Edmund Gardner gets the thumbs up

26 June 2012 by Rebecca

Ben Whittaker, Curator of Port History reports:

Pilot boat in the water, with crew in smaller boat approaching it

A punt with pilots approaching the Edmund Gardner c1960s. Collection no MDHB/EG/7/11/14

We had some great feedback recently from a family who went on one of the Edmund Gardner pilot ships tours:

“We all enjoyed the tour very much, please pass on my thanks to the guys who took us round, they made the whole experience great fun and very interesting. We spent the weekend at the dock and visited many of the attractions but we all agree that the Edmund Gardner was very much the highlight of the weekend.”

It’s great to know that visitors are enjoying the tours, and our volunteer tour guides are doing a fantastic job in bringing the history of the ship alive. Tours are still running every Thursday and Saturday until the end of September, to book a place ring 0151 478 4788.

Please note that the ship has uneven surfaces, steep stairways and low steps, meaning it is not fully accessible and unable to accommodate wheelchair users, pushchairs or prams. Please wear appropriate sensible footwear for a safe and enjoyable visit.

  1. j.swift says:

    my daughter and i also went on the edmund gardener tour last month,the tour staff were great and gave us loads of info,its a lovely boat and i would have loved to have seen it on the mersey,i think its a bit of a shame that it needs some repairs doing and hasnt got the funding,i hope the funds can be found somehow,its as much a part of the albert dock and maritime museum as the exhibits inside.please dont let it go the same way as the royal iris rotting away on the thames,she needs bringing home too,used to love going on her in the 60s and 70s.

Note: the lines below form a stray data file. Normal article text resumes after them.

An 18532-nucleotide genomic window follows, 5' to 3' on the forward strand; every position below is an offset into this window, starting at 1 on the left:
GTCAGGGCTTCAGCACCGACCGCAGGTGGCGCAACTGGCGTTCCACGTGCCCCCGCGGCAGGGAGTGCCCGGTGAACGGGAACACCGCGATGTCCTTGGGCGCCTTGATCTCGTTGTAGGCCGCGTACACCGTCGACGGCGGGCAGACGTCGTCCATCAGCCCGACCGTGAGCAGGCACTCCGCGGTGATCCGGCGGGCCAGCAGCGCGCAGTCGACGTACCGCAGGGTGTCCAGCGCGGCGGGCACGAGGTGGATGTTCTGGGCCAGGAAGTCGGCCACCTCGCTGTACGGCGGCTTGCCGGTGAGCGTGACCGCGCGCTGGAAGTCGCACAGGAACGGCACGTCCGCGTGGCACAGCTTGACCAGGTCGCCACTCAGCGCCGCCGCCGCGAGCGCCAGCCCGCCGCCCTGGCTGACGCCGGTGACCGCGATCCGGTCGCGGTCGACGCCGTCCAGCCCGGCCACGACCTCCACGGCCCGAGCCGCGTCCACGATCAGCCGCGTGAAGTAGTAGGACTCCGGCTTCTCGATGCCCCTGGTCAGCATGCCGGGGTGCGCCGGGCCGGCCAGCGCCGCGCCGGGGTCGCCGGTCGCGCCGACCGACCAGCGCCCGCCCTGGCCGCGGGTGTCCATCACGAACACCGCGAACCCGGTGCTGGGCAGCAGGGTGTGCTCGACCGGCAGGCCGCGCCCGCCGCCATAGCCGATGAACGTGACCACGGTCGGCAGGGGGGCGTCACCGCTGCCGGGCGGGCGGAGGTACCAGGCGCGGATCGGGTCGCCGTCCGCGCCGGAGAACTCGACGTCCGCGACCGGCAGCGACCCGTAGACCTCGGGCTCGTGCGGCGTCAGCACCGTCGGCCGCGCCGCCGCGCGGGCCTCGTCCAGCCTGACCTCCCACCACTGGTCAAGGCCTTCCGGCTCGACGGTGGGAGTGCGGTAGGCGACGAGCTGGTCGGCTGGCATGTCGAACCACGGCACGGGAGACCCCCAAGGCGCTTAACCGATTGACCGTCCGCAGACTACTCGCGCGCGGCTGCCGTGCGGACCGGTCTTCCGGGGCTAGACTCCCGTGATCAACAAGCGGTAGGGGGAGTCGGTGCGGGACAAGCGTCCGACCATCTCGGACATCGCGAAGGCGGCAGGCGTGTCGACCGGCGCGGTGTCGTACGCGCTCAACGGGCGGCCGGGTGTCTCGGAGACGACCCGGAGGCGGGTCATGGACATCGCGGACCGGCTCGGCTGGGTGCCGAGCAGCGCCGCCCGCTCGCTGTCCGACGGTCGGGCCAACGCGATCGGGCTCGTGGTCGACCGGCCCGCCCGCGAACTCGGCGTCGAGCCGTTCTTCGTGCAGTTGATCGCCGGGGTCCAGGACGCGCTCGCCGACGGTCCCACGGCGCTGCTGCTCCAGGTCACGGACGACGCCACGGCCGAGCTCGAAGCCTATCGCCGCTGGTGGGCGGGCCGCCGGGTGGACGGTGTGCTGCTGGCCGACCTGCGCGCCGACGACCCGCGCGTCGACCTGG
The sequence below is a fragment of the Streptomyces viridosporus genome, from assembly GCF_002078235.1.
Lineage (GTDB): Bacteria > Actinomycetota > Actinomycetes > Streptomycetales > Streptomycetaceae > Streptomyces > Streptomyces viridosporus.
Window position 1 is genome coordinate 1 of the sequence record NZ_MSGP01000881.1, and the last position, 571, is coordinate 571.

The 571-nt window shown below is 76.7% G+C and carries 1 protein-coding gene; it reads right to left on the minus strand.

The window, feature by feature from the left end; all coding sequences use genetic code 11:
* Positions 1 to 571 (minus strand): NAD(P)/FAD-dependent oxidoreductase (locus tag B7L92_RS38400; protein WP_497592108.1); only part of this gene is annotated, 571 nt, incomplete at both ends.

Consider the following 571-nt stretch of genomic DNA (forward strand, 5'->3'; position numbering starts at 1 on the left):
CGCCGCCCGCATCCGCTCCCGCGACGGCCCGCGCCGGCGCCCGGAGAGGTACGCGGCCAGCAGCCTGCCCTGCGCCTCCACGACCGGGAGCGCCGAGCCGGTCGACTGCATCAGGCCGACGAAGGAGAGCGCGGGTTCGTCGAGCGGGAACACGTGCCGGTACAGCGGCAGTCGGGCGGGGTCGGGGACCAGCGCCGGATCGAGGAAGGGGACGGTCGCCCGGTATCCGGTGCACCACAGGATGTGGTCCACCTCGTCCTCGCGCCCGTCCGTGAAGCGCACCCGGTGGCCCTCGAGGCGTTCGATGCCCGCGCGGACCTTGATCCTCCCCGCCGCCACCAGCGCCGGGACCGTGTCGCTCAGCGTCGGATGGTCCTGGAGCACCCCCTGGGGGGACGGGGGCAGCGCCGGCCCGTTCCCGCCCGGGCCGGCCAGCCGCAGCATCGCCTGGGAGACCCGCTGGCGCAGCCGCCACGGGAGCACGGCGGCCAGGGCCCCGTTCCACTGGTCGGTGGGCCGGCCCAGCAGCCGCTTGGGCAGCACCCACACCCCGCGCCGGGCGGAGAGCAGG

2. Rebecca Watkin, curator says:

    Hi Joyce, thank you for your comments, I’m glad you enjoyed your visit to the Edmund Gardner. The Edmund Gardner is the biggest object in all of the collections of National Museums Liverpool, and is part of our collections in the same way that smaller objects displayed in cases in our venues are. Her size brings with it special challenges, as does the fact that the ship is outside in an often harsh environment, exposed to the elements and changes in temperature and humidity. The reality with most historic vessels displayed outside is that looking after them is like looking after the Forth bridge; it is a never ending process of cleaning, repainting, checking and responding to issues as and when they come up. We have a small but dedicated team who work on the Edmund Gardner and the other vessels in the ship and boat collection, who do a fantastic job to keep her in a condition where visits are possible.

    Ben Whittaker, Curator of Port History

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